The ancient West African kingdoms of Ghana and Mali gained their wealth by capitalizing on the trans-Saharan trading of gold and salt. Both empires took advantage of the abundance of minerals in the region to build up surpluses, and this allowed them to expand their territories through trade and conquest.
The ancient Kingdom of Ghana predated the Mali Empire by several centuries. Ancient Ghana was so abundant in gold that even its dogs wore golden collars. The kingdom was able to grow its wealth even further by trading with Arab merchants, who would travel over two months across the Sahara desert to trade their salt in exchange for West African gold, ivory and slaves. Ghana also traded its gold for horses, cloth, swords and books from the European kingdoms.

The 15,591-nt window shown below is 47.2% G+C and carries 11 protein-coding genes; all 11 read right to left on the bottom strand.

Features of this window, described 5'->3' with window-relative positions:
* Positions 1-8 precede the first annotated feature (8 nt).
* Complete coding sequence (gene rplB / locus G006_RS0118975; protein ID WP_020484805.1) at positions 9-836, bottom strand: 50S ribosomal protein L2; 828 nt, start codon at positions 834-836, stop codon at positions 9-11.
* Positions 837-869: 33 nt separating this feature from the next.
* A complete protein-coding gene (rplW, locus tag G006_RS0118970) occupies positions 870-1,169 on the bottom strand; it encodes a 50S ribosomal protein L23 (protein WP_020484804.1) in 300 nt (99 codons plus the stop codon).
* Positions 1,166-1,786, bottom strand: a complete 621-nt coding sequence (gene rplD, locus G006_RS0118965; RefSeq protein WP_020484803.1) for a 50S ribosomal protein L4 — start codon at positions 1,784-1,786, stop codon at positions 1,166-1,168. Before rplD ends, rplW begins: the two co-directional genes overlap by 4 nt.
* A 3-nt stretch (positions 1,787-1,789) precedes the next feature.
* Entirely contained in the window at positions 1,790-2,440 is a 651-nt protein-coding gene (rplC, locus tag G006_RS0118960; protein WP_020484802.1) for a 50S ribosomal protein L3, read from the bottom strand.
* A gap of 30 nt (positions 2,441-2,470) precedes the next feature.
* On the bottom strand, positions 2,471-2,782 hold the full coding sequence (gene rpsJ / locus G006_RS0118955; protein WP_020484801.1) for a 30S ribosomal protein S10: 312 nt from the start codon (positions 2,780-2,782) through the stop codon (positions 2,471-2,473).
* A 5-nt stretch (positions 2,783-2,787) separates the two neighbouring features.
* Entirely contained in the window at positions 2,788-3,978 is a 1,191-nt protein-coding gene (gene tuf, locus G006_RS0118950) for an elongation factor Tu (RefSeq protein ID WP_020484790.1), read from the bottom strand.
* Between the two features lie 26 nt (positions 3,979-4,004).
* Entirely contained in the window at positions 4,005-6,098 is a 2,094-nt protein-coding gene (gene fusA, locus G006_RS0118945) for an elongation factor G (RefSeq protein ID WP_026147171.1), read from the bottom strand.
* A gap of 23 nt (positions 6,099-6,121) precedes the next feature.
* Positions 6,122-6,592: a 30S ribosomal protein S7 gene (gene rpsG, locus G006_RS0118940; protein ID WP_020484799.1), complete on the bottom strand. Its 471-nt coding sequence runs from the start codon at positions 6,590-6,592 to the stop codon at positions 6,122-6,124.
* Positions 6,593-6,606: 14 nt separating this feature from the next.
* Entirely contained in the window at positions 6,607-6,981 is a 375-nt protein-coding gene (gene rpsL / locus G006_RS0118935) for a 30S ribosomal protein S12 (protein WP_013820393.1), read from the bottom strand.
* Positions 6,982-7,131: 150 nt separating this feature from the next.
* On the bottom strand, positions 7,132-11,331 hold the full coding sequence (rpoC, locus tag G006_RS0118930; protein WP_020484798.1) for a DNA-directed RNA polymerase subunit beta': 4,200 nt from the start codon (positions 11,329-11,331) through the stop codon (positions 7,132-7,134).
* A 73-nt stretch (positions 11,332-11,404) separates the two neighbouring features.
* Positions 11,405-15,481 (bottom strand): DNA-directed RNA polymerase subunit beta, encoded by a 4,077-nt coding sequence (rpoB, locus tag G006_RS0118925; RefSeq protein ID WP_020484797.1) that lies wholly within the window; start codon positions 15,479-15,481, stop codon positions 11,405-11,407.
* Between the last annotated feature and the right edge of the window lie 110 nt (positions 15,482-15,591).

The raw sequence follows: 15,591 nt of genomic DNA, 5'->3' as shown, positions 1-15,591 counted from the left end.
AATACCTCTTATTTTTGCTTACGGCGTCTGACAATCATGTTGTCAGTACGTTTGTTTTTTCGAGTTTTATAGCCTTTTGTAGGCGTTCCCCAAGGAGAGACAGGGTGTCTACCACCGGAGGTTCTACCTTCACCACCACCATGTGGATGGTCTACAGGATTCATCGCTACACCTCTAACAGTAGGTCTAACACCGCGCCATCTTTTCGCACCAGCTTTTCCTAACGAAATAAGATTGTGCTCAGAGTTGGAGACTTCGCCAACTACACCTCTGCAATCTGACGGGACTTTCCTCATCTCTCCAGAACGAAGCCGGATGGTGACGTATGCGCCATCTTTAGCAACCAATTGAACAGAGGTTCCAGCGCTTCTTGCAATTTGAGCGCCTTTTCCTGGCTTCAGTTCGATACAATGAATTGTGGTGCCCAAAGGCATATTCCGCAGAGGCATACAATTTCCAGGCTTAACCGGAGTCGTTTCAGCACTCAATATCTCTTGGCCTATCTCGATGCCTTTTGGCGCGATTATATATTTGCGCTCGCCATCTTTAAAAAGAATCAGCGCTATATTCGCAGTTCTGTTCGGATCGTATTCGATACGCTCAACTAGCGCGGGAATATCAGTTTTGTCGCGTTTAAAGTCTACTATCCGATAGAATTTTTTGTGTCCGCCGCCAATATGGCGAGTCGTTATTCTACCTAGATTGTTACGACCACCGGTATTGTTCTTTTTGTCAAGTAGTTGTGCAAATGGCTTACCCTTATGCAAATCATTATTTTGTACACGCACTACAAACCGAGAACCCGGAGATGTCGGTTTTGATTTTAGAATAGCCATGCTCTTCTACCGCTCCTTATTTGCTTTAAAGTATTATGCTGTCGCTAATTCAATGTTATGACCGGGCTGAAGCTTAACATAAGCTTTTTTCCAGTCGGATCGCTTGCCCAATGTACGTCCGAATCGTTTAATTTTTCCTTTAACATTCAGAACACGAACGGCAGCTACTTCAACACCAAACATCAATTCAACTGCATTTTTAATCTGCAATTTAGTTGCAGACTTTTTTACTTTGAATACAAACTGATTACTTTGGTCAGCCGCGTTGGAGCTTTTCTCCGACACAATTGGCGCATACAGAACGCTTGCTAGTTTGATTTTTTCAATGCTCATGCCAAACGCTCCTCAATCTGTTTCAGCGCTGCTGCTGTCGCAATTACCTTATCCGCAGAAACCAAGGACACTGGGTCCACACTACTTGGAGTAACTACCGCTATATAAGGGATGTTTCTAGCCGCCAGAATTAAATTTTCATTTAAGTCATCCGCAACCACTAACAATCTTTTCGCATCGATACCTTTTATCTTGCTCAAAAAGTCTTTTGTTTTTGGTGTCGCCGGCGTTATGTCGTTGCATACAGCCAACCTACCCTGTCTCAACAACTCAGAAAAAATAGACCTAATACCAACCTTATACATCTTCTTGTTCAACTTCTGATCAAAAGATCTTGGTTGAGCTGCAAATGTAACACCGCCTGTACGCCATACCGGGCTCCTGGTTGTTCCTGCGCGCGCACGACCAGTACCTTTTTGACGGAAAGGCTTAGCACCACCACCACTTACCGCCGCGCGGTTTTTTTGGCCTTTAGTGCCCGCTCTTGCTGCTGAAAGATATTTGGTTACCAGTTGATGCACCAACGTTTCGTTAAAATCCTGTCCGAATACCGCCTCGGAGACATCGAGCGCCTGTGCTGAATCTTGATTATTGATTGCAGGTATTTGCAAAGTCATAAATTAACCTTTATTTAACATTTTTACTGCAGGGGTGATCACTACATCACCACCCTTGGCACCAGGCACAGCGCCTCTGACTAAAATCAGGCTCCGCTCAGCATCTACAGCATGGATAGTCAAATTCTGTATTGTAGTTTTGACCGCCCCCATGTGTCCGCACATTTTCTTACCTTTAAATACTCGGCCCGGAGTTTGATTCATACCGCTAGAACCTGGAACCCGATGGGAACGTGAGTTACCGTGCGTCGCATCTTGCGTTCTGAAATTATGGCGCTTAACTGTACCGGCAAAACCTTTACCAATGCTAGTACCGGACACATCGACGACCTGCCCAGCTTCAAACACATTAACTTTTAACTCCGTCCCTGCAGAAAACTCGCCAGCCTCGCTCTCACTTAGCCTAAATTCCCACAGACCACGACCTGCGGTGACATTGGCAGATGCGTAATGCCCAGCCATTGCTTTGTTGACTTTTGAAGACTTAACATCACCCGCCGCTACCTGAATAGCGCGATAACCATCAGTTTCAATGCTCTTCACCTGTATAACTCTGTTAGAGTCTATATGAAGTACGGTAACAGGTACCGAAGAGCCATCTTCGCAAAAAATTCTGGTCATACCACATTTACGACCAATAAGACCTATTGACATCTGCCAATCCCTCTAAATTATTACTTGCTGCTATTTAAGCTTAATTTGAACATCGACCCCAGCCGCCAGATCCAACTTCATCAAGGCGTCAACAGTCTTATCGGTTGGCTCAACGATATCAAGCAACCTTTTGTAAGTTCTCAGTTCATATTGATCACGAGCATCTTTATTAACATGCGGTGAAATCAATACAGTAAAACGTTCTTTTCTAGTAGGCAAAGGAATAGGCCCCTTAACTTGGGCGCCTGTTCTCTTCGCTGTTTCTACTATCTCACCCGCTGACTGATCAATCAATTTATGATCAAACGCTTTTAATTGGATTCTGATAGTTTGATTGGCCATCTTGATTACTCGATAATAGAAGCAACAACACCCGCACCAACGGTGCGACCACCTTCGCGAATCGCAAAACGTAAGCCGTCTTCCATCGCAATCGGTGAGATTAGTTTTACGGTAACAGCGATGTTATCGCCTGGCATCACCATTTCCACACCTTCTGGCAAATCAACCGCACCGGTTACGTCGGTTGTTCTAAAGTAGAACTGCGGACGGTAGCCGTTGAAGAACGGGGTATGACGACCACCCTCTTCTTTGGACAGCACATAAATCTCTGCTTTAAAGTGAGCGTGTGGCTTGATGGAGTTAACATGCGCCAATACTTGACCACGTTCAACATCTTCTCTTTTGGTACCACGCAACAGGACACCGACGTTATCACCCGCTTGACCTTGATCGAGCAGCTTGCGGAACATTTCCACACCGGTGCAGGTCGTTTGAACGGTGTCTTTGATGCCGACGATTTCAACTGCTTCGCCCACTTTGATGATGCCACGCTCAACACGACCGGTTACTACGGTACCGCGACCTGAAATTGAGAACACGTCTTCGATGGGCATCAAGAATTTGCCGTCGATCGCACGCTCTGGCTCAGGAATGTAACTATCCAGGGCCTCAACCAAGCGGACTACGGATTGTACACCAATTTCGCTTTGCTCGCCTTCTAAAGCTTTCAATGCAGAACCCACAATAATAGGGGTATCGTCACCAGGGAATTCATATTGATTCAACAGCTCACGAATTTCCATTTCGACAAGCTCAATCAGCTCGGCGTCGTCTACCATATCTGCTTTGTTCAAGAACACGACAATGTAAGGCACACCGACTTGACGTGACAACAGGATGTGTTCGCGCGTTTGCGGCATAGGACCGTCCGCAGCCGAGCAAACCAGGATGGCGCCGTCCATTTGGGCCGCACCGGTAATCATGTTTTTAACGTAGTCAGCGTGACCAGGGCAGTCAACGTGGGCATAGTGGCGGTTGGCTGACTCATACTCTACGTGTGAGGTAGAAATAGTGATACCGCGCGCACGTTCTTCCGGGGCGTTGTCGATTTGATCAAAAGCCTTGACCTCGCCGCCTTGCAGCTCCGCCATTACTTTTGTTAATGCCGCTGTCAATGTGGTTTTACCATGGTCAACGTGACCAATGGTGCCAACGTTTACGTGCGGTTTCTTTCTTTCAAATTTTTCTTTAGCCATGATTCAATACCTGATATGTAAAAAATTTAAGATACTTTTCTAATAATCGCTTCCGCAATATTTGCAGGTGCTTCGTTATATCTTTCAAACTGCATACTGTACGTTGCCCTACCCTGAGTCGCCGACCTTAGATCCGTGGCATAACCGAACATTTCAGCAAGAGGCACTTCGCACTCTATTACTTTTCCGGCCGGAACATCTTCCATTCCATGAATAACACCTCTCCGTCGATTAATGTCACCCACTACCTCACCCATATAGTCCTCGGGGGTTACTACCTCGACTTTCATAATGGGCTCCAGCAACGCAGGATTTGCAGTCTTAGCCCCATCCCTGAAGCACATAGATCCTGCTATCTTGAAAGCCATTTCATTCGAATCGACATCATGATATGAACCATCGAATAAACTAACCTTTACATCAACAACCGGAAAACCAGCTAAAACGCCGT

Like its predecessor Ghana, the Mali Empire was able to grow rich by capitalizing on its natural resources and creating advantageous trading practices. At its height, Mali contained three massive gold mines within its territory. It expanded on its wealth by taxing every bit of salt and gold that went inside or out of its borders. It retained its wealth in gold by declaring gold nuggets to be the sole property of the king. Gold dust was legal to trade, but gold nuggets were not.